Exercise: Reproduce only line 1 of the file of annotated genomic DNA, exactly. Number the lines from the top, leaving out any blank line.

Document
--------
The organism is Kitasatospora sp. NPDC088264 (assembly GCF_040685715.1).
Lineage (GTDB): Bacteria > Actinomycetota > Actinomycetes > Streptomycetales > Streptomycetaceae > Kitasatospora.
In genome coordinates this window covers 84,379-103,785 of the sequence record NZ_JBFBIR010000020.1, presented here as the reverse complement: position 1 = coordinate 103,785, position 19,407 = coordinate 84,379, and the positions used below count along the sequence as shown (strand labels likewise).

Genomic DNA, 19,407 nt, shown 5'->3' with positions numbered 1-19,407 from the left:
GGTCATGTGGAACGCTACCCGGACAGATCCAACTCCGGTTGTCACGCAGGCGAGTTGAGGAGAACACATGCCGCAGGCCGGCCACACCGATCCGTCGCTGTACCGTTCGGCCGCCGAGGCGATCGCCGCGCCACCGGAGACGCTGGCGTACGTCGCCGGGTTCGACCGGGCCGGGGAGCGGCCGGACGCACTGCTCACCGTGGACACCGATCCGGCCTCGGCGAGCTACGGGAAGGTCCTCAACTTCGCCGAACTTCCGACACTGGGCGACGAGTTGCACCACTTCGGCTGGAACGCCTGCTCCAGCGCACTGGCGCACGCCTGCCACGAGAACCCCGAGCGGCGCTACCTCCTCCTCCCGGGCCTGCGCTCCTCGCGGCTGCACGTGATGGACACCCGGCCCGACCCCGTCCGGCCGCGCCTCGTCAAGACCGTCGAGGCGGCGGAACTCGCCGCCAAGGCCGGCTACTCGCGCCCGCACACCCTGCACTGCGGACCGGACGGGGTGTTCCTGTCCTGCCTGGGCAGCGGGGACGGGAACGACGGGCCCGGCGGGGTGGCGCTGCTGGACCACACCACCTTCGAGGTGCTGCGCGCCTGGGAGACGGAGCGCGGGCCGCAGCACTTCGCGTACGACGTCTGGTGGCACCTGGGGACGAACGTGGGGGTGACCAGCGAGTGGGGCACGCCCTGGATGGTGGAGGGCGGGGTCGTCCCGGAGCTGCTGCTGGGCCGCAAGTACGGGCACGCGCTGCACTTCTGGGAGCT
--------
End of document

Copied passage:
The organism is Kitasatospora sp. NPDC088264 (assembly GCF_040685715.1).